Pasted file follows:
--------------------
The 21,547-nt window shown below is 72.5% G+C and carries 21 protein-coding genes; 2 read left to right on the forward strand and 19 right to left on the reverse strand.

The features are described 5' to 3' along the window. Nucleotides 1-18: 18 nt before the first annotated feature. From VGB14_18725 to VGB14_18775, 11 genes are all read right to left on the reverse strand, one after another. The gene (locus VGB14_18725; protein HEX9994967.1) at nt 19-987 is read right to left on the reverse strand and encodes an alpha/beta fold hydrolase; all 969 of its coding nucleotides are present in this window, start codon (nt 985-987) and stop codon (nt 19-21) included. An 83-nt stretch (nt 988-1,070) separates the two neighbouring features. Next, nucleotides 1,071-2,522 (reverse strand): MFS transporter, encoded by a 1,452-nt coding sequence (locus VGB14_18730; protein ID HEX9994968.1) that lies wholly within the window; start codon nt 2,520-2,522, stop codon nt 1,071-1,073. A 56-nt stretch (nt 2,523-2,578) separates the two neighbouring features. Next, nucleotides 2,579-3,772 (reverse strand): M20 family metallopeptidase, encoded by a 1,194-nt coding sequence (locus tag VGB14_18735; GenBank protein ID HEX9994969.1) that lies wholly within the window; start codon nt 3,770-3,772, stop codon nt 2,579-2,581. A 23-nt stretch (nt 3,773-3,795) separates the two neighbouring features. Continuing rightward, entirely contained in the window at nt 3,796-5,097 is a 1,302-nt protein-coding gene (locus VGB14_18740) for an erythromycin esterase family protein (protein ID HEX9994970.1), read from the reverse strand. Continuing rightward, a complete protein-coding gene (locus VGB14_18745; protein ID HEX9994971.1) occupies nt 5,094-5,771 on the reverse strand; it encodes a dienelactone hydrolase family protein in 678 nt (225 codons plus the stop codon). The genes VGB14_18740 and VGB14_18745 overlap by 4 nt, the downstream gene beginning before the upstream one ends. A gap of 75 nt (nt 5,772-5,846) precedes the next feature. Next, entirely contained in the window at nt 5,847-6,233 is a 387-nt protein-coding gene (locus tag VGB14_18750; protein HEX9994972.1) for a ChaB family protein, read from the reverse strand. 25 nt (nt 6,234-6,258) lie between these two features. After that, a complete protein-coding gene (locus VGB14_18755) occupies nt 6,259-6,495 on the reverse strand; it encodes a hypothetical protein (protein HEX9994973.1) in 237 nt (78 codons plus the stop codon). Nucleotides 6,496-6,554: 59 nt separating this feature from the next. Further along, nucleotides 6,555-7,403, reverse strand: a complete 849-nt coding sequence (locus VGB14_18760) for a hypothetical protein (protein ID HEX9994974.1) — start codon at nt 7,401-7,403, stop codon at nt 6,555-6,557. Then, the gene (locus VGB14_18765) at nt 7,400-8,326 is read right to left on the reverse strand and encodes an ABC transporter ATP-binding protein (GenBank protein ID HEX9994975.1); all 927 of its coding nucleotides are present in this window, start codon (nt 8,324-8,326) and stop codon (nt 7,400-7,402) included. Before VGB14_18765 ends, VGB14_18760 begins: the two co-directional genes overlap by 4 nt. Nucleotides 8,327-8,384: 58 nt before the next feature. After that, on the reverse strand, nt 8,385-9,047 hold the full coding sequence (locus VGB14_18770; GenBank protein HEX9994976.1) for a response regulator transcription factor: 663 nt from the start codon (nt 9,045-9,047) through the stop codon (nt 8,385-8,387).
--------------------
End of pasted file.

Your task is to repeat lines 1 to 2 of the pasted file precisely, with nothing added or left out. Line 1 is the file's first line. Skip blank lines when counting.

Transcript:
The 21,547-nt window shown below is 72.5% G+C and carries 21 protein-coding genes; 2 read left to right on the forward strand and 19 right to left on the reverse strand.

The features are described 5' to 3' along the window. Nucleotides 1-18: 18 nt before the first annotated feature. From VGB14_18725 to VGB14_18775, 11 genes are all read right to left on the reverse strand, one after another. The gene (locus VGB14_18725; protein HEX9994967.1) at nt 19-987 is read right to left on the reverse strand and encodes an alpha/beta fold hydrolase; all 969 of its coding nucleotides are present in this window, start codon (nt 985-987) and stop codon (nt 19-21) included. An 83-nt stretch (nt 988-1,070) separates the two neighbouring features. Next, nucleotides 1,071-2,522 (reverse strand): MFS transporter, encoded by a 1,452-nt coding sequence (locus VGB14_18730; protein ID HEX9994968.1) that lies wholly within the window; start codon nt 2,520-2,522, stop codon nt 1,071-1,073. A 56-nt stretch (nt 2,523-2,578) separates the two neighbouring features. Next, nucleotides 2,579-3,772 (reverse strand): M20 family metallopeptidase, encoded by a 1,194-nt coding sequence (locus tag VGB14_18735; GenBank protein ID HEX9994969.1) that lies wholly within the window; start codon nt 3,770-3,772, stop codon nt 2,579-2,581. A 23-nt stretch (nt 3,773-3,795) separates the two neighbouring features. Continuing rightward, entirely contained in the window at nt 3,796-5,097 is a 1,302-nt protein-coding gene (locus VGB14_18740) for an erythromycin esterase family protein (protein ID HEX9994970.1), read from the reverse strand. Continuing rightward, a complete protein-coding gene (locus VGB14_18745; protein ID HEX9994971.1) occupies nt 5,094-5,771 on the reverse strand; it encodes a dienelactone hydrolase family protein in 678 nt (225 codons plus the stop codon). The genes VGB14_18740 and VGB14_18745 overlap by 4 nt, the downstream gene beginning before the upstream one ends. A gap of 75 nt (nt 5,772-5,846) precedes the next feature. Next, entirely contained in the window at nt 5,847-6,233 is a 387-nt protein-coding gene (locus tag VGB14_18750; protein HEX9994972.1) for a ChaB family protein, read from the reverse strand. 25 nt (nt 6,234-6,258) lie between these two features. After that, a complete protein-coding gene (locus VGB14_18755) occupies nt 6,259-6,495 on the reverse strand; it encodes a hypothetical protein (protein HEX9994973.1) in 237 nt (78 codons plus the stop codon). Nucleotides 6,496-6,554: 59 nt separating this feature from the next. Further along, nucleotides 6,555-7,403, reverse strand: a complete 849-nt coding sequence (locus VGB14_18760) for a hypothetical protein (protein ID HEX9994974.1) — start codon at nt 7,401-7,403, stop codon at nt 6,555-6,557. Then, the gene (locus VGB14_18765) at nt 7,400-8,326 is read right to left on the reverse strand and encodes an ABC transporter ATP-binding protein (GenBank protein ID HEX9994975.1); all 927 of its coding nucleotides are present in this window, start codon (nt 8,324-8,326) and stop codon (nt 7,400-7,402) included. Before VGB14_18765 ends, VGB14_18760 begins: the two co-directional genes overlap by 4 nt. Nucleotides 8,327-8,384: 58 nt before the next feature. After that, on the reverse strand, nt 8,385-9,047 hold the full coding sequence (locus VGB14_18770; GenBank protein HEX9994976.1) for a response regulator transcription factor: 663 nt from the start codon (nt 9,045-9,047) through the stop codon (nt 8,385-8,387).